4th Article –1820 settlers the story The Abeona
In November 1820, the transport-ship Abeona was chartered by the Government for the conveyance of emigrants to the Cape of Good Hope. Having taken on board fourteen passengers at London she proceeded to the Clyde, where 126 emigrants embarked. There were 21 crew on board and with a fair wind the ship left Greenock, Scotland on the 13th October 1820 and began her voyage down South.
She caught fire at 4°30’N, 25°30’W and burnt for 15 hours. She was completely destroyed.
Three boatloads of survivors were rescued by a Portuguese merchant ship and taken to Lisbon.
“Arrived here yesterday, the Royal Charlotte, from Lisbon, in 17 days, having on board the surgeon, second mate, carpenter, one seaman, and three boys; and also 22 emigrants, part of those saved by the boats from the wreck of the Abeona transport, Capt. Pritchard.” from The Asiatic Journal and Monthly Register for India and its Dependencies, Vol 2, page 206-7
The following year 6 survivors set off for the Cape in HMS Sappho, arriving in Simon’s Bay in August 1821. Who were they?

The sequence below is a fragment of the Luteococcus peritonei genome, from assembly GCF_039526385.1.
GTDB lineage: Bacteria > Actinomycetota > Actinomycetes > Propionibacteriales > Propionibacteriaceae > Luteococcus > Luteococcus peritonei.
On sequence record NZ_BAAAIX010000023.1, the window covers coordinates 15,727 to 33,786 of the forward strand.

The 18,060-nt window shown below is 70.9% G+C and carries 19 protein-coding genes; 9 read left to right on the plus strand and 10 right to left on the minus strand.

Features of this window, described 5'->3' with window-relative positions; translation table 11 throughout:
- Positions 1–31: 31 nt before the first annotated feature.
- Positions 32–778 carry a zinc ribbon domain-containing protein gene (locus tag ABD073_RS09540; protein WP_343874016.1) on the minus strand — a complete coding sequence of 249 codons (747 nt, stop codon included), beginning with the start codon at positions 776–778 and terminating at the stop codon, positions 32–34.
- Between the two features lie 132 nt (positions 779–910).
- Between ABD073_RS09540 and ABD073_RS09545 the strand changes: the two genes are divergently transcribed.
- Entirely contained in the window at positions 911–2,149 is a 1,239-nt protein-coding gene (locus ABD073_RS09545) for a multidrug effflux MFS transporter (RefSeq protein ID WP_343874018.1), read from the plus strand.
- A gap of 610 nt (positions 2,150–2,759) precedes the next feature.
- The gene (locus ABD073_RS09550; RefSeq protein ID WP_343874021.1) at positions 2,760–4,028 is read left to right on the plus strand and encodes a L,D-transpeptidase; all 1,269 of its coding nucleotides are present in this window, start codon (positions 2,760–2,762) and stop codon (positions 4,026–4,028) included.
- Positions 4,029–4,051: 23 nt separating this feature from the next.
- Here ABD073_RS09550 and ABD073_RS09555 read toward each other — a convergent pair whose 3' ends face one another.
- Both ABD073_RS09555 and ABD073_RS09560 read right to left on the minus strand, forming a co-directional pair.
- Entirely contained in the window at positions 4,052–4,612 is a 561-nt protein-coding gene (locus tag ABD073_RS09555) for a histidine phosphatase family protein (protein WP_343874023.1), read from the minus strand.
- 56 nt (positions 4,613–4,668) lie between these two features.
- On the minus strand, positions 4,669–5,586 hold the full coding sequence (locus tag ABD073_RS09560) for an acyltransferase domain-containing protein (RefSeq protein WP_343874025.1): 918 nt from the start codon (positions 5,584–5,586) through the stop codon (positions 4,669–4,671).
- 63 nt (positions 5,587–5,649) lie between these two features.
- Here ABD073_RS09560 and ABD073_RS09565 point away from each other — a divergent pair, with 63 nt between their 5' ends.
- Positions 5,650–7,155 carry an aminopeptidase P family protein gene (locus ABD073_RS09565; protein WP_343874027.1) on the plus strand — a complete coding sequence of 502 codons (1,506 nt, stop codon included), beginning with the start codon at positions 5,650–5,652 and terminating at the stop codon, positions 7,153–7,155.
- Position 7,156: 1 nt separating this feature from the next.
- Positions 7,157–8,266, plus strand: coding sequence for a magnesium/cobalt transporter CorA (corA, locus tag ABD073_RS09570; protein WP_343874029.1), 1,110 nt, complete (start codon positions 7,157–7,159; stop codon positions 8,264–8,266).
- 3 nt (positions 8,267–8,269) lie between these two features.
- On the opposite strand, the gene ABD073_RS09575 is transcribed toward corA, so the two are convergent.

“May it please your Excellency, We the undersigned five men of the few survivors that were saved from the Abeona after losing all our families and property in that melancholy catastrophe and after our return finding little comfort at home again petitioned Government through the medium of the Magistrates of Glasgow to grant us lands as near as possible to Cape Town consistent with the views of Government and at the same time petitioned for agricultural implements and seeds to our farms, which petition being kindly granted us along with passage, we accordingly proceeded.
Signed: James Clark, John McLaren (a joiner, lost his wife and 4 children), John McLean (lost his wife and son) Thomas (a sawyer, lost his wife as per our list) and his wife, Agnes Reid, Robert Thompson (a bricklayer, maybe the Thomson below).” As per M D Nash.